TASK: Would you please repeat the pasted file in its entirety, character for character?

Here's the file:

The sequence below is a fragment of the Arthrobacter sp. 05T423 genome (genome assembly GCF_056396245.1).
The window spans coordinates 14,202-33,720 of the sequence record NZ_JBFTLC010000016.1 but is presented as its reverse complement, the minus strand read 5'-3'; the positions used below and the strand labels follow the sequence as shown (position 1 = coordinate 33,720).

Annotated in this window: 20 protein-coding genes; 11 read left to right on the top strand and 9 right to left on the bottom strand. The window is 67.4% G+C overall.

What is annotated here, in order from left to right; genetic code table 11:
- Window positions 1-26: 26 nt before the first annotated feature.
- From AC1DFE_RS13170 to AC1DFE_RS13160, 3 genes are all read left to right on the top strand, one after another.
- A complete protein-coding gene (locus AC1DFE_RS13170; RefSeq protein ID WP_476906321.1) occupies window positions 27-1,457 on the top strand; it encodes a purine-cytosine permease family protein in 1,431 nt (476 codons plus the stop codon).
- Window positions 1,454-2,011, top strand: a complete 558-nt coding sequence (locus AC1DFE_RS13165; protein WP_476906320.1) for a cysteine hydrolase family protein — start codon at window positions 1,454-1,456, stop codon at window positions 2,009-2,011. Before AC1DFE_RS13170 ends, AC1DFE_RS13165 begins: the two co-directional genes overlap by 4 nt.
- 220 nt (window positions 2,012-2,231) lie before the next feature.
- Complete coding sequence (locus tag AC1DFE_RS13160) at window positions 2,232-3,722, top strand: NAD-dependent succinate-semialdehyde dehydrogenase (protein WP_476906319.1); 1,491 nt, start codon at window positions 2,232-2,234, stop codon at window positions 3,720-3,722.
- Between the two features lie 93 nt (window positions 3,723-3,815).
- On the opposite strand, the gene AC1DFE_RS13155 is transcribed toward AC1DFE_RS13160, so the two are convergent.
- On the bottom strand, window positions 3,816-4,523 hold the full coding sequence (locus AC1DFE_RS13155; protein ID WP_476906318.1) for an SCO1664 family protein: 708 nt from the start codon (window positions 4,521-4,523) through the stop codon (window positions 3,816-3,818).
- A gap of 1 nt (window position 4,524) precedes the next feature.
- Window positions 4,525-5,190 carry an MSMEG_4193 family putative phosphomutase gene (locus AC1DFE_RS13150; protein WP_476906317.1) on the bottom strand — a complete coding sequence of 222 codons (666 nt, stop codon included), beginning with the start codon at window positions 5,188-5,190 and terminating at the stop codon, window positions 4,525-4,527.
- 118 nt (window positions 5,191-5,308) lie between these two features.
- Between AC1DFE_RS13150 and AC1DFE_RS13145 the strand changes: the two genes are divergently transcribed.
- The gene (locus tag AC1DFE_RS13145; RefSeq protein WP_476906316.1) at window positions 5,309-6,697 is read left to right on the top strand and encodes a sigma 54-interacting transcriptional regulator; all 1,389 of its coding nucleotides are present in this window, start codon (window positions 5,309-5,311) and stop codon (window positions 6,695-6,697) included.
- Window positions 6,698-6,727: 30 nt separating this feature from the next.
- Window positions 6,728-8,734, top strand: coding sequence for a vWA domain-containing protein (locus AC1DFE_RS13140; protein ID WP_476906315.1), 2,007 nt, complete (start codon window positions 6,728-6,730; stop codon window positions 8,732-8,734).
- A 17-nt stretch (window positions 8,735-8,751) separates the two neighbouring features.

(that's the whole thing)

The sequence below is a fragment of the Arthrobacter sp. 05T423 genome (genome assembly GCF_056396245.1).
The window spans coordinates 14,202-33,720 of the sequence record NZ_JBFTLC010000016.1 but is presented as its reverse complement, the minus strand read 5'-3'; the positions used below and the strand labels follow the sequence as shown (position 1 = coordinate 33,720).

Annotated in this window: 20 protein-coding genes; 11 read left to right on the top strand and 9 right to left on the bottom strand. The window is 67.4% G+C overall.

What is annotated here, in order from left to right; genetic code table 11:
- Window positions 1-26: 26 nt before the first annotated feature.
- From AC1DFE_RS13170 to AC1DFE_RS13160, 3 genes are all read left to right on the top strand, one after another.
- A complete protein-coding gene (locus AC1DFE_RS13170; RefSeq protein ID WP_476906321.1) occupies window positions 27-1,457 on the top strand; it encodes a purine-cytosine permease family protein in 1,431 nt (476 codons plus the stop codon).
- Window positions 1,454-2,011, top strand: a complete 558-nt coding sequence (locus AC1DFE_RS13165; protein WP_476906320.1) for a cysteine hydrolase family protein — start codon at window positions 1,454-1,456, stop codon at window positions 2,009-2,011. Before AC1DFE_RS13170 ends, AC1DFE_RS13165 begins: the two co-directional genes overlap by 4 nt.
- 220 nt (window positions 2,012-2,231) lie before the next feature.
- Complete coding sequence (locus tag AC1DFE_RS13160) at window positions 2,232-3,722, top strand: NAD-dependent succinate-semialdehyde dehydrogenase (protein WP_476906319.1); 1,491 nt, start codon at window positions 2,232-2,234, stop codon at window positions 3,720-3,722.
- Between the two features lie 93 nt (window positions 3,723-3,815).
- On the opposite strand, the gene AC1DFE_RS13155 is transcribed toward AC1DFE_RS13160, so the two are convergent.
- On the bottom strand, window positions 3,816-4,523 hold the full coding sequence (locus AC1DFE_RS13155; protein ID WP_476906318.1) for an SCO1664 family protein: 708 nt from the start codon (window positions 4,521-4,523) through the stop codon (window positions 3,816-3,818).
- A gap of 1 nt (window position 4,524) precedes the next feature.
- Window positions 4,525-5,190 carry an MSMEG_4193 family putative phosphomutase gene (locus AC1DFE_RS13150; protein WP_476906317.1) on the bottom strand — a complete coding sequence of 222 codons (666 nt, stop codon included), beginning with the start codon at window positions 5,188-5,190 and terminating at the stop codon, window positions 4,525-4,527.
- 118 nt (window positions 5,191-5,308) lie between these two features.
- Between AC1DFE_RS13150 and AC1DFE_RS13145 the strand changes: the two genes are divergently transcribed.
- The gene (locus tag AC1DFE_RS13145; RefSeq protein WP_476906316.1) at window positions 5,309-6,697 is read left to right on the top strand and encodes a sigma 54-interacting transcriptional regulator; all 1,389 of its coding nucleotides are present in this window, start codon (window positions 5,309-5,311) and stop codon (window positions 6,695-6,697) included.
- Window positions 6,698-6,727: 30 nt separating this feature from the next.
- Window positions 6,728-8,734, top strand: coding sequence for a vWA domain-containing protein (locus AC1DFE_RS13140; protein ID WP_476906315.1), 2,007 nt, complete (start codon window positions 6,728-6,730; stop codon window positions 8,732-8,734).
- A 17-nt stretch (window positions 8,735-8,751) separates the two neighbouring features.